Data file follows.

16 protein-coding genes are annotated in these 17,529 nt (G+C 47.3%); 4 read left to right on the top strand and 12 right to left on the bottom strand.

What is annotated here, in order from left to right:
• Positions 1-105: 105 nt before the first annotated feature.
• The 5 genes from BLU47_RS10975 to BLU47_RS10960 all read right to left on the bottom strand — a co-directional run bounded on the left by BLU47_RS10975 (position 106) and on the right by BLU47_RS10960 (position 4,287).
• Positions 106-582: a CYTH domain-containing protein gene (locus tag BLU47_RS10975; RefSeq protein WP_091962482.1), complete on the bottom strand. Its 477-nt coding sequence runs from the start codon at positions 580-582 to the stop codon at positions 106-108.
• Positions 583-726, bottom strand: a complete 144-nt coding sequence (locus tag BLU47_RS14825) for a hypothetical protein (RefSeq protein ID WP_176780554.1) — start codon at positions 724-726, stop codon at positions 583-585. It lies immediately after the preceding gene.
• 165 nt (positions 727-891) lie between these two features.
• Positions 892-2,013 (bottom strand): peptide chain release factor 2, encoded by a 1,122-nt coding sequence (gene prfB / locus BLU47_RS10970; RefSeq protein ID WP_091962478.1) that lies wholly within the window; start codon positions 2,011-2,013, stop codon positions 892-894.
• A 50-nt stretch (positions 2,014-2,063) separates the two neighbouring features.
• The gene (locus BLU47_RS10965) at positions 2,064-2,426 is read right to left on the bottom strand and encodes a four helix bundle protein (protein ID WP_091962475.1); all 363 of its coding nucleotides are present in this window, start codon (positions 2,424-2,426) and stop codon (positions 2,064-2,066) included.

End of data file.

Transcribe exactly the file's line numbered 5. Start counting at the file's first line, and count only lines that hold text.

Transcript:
• Positions 106-582: a CYTH domain-containing protein gene (locus tag BLU47_RS10975; RefSeq protein WP_091962482.1), complete on the bottom strand. Its 477-nt coding sequence runs from the start codon at positions 580-582 to the stop codon at positions 106-108.